I received a set of four lovely spoons from my sister as a Christmas gift. These things are awesome for several various reasons. First, I LOVE to read. I’m a recovering book-aholic. My sister and her husband took this into account and purchased these wooden utensils with quotes from Albus Dumbledore in the Harry Potter series! (I will share the quotes below) she said, “everyone needs a little magic in their kitchen!” And as much as I love being in the kitchen, she is sooo right!

Now the second reason these babies are so awesome is the fact that they are made from bamboo wood. If you didn’t know, you will soon find out, my husband and I really love the Asian culture. As a child I spent about a year overseas in Japan and just fell in love with everything (minus seafood). So these just add to the overall sense of the Asian theme in a small way.

Lastly, they are wood. I love wood. ( in all forms and fashions 😉 ) I love the weight and feel of a wooden spoon in my hand while I’m cooking. They won’t damage my pans and they seems to scrap everything off the sides of everything, almost as well as a spatula.

Back on topic!
I have been researching on seasoning my wooden utensils much like I would a cast iron skillet or my wok. However, i thought with wood the process may differ. This is the basis of what I’ve found out. ( and I may still be wrong )

1. Oil is key!
I’ve read many a sight that suggests using food grade mineral oil. What’s that? Basically it is mineral oil that you can ingest. There may be more natural types that are create from plants and others are petrol based. I have also seen, and heard that you can use olive oils, almond oil, etc…etc… So, my thought here is, as long as it’s an oil you can ingest, you can season. For my project, I happen to use coconut oil. I happen to have some virgin coconut oil around, and heated it up a bit to apply it to my spoons.

2. Never soak or wash wooden utensils in dishwasher!
From what I gather, when you soak wooden utensils, not only can it soften them, but the soap can damage the wood and get ingrained in it. I’m not saying don’t wash your spoons! Please for the sake of all that is holy, wash your spoons! What I do is I take a dab ( a very tiny, tiny amount ) of soap, on a scrubby. I scrub the end of my spoon with it and proceed to rinse it under warm water. I will then take my fingers (clean hands!) and proceed to scrub off any soapy residue. I pat dry with a paper towel and then let it air dry the rest of the way. The point here is to not let anything sink into the wood to fester and allow bacterial growth. I pretty much always reseason after washing.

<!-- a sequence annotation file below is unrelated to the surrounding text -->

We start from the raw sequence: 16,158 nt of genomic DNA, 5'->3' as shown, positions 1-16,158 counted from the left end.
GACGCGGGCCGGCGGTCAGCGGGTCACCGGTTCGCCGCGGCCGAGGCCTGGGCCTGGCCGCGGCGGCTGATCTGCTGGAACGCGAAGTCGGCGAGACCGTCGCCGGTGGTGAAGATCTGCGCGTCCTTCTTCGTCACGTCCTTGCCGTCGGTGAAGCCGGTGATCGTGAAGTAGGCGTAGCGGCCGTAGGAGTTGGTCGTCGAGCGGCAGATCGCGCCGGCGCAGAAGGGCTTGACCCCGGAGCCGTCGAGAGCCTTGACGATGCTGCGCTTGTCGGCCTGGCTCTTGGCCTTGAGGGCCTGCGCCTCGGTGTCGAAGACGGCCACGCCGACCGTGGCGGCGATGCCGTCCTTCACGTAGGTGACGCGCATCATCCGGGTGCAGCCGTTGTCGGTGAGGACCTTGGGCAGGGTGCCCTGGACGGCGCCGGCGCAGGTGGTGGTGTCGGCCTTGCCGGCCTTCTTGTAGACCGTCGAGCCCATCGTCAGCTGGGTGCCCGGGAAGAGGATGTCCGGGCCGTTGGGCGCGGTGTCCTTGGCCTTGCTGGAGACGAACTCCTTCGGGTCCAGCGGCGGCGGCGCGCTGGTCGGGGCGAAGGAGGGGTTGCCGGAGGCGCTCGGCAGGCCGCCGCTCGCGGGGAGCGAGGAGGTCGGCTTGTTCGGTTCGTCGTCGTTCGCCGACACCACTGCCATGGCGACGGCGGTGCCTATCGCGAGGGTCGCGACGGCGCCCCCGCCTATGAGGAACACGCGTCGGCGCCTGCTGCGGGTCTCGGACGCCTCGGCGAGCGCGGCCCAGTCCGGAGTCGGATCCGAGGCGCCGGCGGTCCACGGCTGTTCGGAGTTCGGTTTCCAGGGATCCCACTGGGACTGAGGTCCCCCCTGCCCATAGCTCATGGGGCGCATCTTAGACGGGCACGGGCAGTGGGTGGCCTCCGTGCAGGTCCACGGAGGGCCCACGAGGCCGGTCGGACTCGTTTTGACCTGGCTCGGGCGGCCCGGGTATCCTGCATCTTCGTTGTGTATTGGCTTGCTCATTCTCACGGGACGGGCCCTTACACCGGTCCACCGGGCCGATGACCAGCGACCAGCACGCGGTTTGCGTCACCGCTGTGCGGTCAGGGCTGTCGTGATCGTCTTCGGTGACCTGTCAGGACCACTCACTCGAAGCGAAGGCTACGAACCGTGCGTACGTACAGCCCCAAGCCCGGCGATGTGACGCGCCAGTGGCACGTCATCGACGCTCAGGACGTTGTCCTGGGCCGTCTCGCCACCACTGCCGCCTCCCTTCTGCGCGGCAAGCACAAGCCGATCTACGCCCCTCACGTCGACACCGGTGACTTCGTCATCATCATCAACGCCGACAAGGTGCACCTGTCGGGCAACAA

3. To sand or not to sand?
I have read some directions that have you go as far as sanding down the item first, and then a couple other additional steps before seasoning your spoons. I’d say this is a personal choice. On a couple of my spoons, I had some splintered edges so I took some sand paper and sanded it down smooth. This was after I already received a splinter from one of them! Also, since I had engraving on my spoons, I really didn’t want to sand the entire thing down.

So… How to:

Step one:
Clean and clear an area. You don’t need a whole lot of space for this project, but enough.

Step two:
If you are going to sand, go ahead and pre-prep here. Either way check for splintered edges and remove them. In this step you are focusing on having a clean work surface to apply the oil to.
Ps. Another cleaning idea I had seen for cutting boards is coarse salt and lemon. This might be good to use on the spoons as well….

Step Three:
Choose your oil. I used coconut, but as I mentioned before, I don’t see why you couldn’t use another food safe oil. I do know that some woods respond I guess differently to different oils and there for the color of your spoons may differ.

Step four:
Apply liberly. Don’t be stingy, soak those babies in the oil ! They may be extremely thirsty so you may have to apply several times. You want to keep applying until after 24 hrs there is still oil sitting on top of the wood. If there is no oil, apply some more! Just keep going until the wood is essentially no longer thirsty.


Step five:
Wipe off the excess, and you’re done!

It is really a simple process. At the time of writing this blog, I am in the process of seasoning mine. Once they are all finished I will post another picture.

Now, I the picture you will notice the spoon on the far right is really dark. It accidentally was dyed that color when I did a cinnamon and clove simmer pot over the holidays. I love the color that was infused into the wood and while I said never to soak your woods, I may be trying something out in the future to see if I can soak them and air dry them to get that rich, dark color provided from the cinnamon and cloves.

Until next time



So, while I like coconut oil, I think that some other oil would probable be better suited for this task. We happen to keep our apartment fairly cold, as that is just how we like it. The thing about coconut oil is that at colder temperatures, it tends to harden. So, leaving my spoons out, the coconut oil didn’t really have a chance to completely sink in and I had to reheat my oil. I think almond, or olive oil would have been better suited. Mineral Oil still would work fine to, I just didn’t have any on hand. Also, don’t microwave them 🙂 It drys them out and makes them brittle.